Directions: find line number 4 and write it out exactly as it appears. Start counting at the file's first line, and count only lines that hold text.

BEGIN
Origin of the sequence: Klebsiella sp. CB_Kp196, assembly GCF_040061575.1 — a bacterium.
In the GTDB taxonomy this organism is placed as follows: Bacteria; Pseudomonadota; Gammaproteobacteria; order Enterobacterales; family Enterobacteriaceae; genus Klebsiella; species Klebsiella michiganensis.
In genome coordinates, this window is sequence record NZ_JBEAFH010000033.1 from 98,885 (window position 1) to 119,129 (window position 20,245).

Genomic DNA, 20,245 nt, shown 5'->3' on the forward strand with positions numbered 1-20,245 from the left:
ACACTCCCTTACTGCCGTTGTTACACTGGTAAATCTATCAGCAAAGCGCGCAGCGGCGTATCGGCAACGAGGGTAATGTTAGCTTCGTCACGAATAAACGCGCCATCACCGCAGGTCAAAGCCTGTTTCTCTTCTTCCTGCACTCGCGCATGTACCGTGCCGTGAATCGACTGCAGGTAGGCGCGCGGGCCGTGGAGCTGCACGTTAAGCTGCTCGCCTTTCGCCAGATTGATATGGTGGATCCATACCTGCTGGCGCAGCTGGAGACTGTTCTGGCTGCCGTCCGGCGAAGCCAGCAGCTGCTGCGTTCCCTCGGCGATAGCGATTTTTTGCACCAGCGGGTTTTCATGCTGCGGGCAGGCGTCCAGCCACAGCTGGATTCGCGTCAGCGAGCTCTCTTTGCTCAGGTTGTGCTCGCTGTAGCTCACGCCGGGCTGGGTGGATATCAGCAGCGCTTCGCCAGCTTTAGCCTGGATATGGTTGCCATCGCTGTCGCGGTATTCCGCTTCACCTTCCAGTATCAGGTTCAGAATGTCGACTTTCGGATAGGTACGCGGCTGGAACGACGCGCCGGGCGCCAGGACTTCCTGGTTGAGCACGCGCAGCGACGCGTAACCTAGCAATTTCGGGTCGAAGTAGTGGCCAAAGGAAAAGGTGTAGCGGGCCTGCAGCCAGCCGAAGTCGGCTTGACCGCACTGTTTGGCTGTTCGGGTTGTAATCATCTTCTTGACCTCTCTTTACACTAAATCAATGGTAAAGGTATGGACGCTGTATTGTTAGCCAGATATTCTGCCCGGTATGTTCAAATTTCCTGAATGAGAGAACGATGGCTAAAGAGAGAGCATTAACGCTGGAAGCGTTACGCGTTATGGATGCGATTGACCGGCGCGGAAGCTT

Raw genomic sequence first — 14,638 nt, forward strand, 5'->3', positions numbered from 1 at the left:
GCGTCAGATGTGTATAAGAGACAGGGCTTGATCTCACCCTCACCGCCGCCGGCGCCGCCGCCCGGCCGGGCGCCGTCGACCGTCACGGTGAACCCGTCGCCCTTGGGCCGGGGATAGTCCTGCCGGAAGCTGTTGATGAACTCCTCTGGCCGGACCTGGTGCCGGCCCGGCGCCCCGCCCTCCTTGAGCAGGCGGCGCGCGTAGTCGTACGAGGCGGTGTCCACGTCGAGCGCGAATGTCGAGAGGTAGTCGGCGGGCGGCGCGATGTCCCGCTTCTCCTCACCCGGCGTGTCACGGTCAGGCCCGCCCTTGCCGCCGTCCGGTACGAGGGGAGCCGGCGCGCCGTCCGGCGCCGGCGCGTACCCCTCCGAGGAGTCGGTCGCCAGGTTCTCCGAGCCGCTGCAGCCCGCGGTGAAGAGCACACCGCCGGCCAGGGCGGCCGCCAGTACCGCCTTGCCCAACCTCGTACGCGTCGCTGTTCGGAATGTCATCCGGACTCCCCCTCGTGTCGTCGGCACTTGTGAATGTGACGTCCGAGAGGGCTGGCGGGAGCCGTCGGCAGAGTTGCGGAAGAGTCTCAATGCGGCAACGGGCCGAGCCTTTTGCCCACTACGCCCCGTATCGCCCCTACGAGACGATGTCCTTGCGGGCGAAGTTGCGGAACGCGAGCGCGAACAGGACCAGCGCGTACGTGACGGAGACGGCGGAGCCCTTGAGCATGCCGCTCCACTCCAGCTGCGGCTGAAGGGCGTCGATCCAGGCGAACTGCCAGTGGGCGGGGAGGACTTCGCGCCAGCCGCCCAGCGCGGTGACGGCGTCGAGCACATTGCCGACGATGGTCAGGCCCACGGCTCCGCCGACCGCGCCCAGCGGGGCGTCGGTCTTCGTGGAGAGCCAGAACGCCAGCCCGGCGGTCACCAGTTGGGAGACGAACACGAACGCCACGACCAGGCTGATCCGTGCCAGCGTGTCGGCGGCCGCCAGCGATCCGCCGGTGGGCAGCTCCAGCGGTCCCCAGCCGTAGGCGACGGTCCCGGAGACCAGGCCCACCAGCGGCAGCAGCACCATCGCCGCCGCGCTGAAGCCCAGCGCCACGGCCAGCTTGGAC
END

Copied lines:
Genomic DNA, 20,245 nt, shown 5'->3' on the forward strand with positions numbered 1-20,245 from the left: